View Full Version : Future machine

02-27-2008, 04:46 PM
No, it's not a way to exceed the speed of light or go ahead in time- just a machine I picked up for minimal cost that I will convert to something useful in the shop.

This is, or was, a shoe sewing machine. The base is cast iron with reinforcing ribs and is a good thickness. The column is also cast iron, and between the two it's about 200 lbs of metal, stripped down. The stand is another 70 odd lbs of steel. Here's a view of one side.

The other side-

02-27-2008, 05:10 PM
This is the 'pedestal'- I don't know what else to call it.

It has a pair of angular contact bearings in it- not shown is the part that mounts within it. Call it a rotating table since that's what it amounts to. I have about 8 1/2 inches from the axis to the column, so I could bolt a disc about 16 inches across to it, and that would correspond to the table were it a milling machine. The aluminum tube you see propped up on the piece of plexi is just to show the axis from the head through the bearings.

I had a couple of ideas for it, one was to make it a punch to work with sheet material, another was to turn it into an edm machine. It might not be rigid enough for typical milling operations, but it might be fine with a high speed spindle. Without reboring anything, a 1 inch diameter rod would mount in the head and could serve to guide or hold whatever kind of machining toolery I would adapt it for. Without removing too much metal, I could bore out the existing axis in the head to hold a 1 1/2 inch diameter shaft. Length between the bottom of the head and the top of the pedestal as shown is about 18 inches.

It used to be all caterpillar yellow- now it's a more subdued pale olive tone. The DN2000 I just left there for now- makes it look like is has a purpose.

I have probably 100 lbs of mechanism that has been removed out of it, including a motor and pedal operated clutch, all very solidly made. There's bevel gears, a handwheel that mounts to one side (you can just see the mounting flat for this in one of the pics), lots of cast iron parts that will never see use again, but the potential is there for a motor drive from the base to operate something inside the head casting.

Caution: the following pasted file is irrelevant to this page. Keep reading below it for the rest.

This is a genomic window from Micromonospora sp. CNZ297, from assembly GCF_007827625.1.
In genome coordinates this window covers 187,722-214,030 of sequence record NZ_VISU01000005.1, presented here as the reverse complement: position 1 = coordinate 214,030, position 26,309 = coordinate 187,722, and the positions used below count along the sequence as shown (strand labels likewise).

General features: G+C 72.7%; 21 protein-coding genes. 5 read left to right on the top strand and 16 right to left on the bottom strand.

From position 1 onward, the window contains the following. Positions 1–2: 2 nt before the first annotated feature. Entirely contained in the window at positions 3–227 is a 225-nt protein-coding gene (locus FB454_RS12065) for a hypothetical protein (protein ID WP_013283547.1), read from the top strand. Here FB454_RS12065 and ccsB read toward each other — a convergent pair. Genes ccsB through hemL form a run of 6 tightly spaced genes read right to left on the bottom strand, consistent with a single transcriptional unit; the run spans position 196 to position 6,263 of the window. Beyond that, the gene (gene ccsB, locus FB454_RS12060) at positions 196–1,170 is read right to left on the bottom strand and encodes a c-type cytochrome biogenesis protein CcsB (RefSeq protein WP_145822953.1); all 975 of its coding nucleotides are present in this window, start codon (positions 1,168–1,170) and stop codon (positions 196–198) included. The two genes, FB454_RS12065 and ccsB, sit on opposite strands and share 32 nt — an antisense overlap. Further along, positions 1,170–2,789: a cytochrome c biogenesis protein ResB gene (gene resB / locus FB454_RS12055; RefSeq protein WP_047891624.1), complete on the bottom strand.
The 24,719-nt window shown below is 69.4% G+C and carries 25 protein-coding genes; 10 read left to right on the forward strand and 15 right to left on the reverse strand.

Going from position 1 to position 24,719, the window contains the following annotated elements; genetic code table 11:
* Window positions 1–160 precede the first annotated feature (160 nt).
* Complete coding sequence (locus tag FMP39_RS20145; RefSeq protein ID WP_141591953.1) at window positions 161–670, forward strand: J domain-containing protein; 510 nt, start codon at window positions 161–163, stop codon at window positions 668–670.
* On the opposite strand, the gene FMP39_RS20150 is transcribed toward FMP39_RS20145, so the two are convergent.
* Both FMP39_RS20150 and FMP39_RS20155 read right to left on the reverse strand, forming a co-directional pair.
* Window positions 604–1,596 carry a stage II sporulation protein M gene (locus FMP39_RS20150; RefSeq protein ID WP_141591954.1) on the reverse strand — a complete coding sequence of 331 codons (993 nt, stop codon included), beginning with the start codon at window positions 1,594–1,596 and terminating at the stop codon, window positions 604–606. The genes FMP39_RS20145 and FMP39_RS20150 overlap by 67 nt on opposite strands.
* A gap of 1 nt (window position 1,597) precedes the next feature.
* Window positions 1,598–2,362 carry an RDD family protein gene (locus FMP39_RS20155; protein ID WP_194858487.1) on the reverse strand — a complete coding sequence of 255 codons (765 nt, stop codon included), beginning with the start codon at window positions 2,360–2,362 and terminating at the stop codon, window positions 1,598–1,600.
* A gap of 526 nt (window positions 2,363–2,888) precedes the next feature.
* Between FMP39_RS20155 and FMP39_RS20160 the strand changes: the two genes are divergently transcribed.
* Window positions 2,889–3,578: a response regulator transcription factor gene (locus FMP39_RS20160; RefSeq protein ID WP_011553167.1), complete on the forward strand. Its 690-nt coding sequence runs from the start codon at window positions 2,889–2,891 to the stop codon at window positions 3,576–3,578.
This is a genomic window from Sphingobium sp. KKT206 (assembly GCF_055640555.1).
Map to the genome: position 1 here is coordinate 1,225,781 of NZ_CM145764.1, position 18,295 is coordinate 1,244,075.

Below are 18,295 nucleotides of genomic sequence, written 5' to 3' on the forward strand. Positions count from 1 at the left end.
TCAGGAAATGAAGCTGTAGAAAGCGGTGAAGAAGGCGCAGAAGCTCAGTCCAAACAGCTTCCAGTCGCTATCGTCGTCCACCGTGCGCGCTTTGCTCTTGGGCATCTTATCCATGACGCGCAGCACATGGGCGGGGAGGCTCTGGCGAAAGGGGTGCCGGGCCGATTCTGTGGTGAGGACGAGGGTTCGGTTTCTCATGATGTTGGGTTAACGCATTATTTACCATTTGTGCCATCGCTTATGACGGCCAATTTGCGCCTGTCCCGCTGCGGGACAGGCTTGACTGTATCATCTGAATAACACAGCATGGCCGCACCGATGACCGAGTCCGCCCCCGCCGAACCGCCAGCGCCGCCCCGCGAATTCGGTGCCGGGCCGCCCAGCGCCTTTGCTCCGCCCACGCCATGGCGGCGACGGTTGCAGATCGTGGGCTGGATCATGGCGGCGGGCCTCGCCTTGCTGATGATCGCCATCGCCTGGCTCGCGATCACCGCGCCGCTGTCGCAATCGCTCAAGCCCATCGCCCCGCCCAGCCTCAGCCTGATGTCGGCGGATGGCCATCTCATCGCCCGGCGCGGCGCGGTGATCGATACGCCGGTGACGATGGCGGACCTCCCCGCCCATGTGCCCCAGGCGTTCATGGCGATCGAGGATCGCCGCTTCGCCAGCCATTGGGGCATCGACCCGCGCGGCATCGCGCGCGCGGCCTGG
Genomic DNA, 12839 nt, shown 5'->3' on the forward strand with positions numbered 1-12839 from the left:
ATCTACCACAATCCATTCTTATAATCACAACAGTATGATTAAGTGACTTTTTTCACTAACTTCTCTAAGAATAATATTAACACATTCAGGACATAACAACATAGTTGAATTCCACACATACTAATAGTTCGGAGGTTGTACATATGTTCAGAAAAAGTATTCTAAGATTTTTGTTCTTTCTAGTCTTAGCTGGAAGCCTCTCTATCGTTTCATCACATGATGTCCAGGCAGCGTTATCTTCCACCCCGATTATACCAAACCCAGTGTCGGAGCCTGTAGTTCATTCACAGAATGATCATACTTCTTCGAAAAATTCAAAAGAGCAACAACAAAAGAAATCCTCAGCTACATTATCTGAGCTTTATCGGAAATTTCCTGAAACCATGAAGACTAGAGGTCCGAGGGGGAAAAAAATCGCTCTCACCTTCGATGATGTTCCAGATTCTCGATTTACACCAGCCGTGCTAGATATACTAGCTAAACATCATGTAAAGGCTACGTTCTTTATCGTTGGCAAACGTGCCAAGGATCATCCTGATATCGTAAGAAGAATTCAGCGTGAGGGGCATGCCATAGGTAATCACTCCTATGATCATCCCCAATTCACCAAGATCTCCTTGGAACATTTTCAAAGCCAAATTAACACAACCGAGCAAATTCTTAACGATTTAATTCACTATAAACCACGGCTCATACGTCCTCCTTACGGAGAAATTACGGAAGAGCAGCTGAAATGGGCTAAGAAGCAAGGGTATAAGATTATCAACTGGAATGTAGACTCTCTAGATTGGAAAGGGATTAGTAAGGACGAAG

So--- I'm looking to see what other ideas the collective conscience of this group might come up with to make out of it. All ideas welcome, however wacky.

02-27-2008, 05:23 PM
An EDM or wire EDM would be trick.

Alistair Hosie
02-27-2008, 05:48 PM
I was thinking it could be converted to make a good broaching machine.Alistair

02-27-2008, 05:51 PM
I take it you looked into making into a sewing machine again?

Ed Tipton
02-27-2008, 06:09 PM
Darryl, you're my kind'a guy. I love projects such as this. Whenever I go to the surplus outlets, I always look for things such as this. The trick is not to look at things so much as for what they are... as for what they COULD be. Your piece would lend itself to any of several things. It has a pleasing form, and is heavy enough that you are probably not going to be limited as to the type of machine you finally wind up with. Right off the bat, I would think some type of hand press similar to an arbor press, or possibly a hand tapping station for starters, possibly a support arm for a dremel or router type device. Lots of possibilities.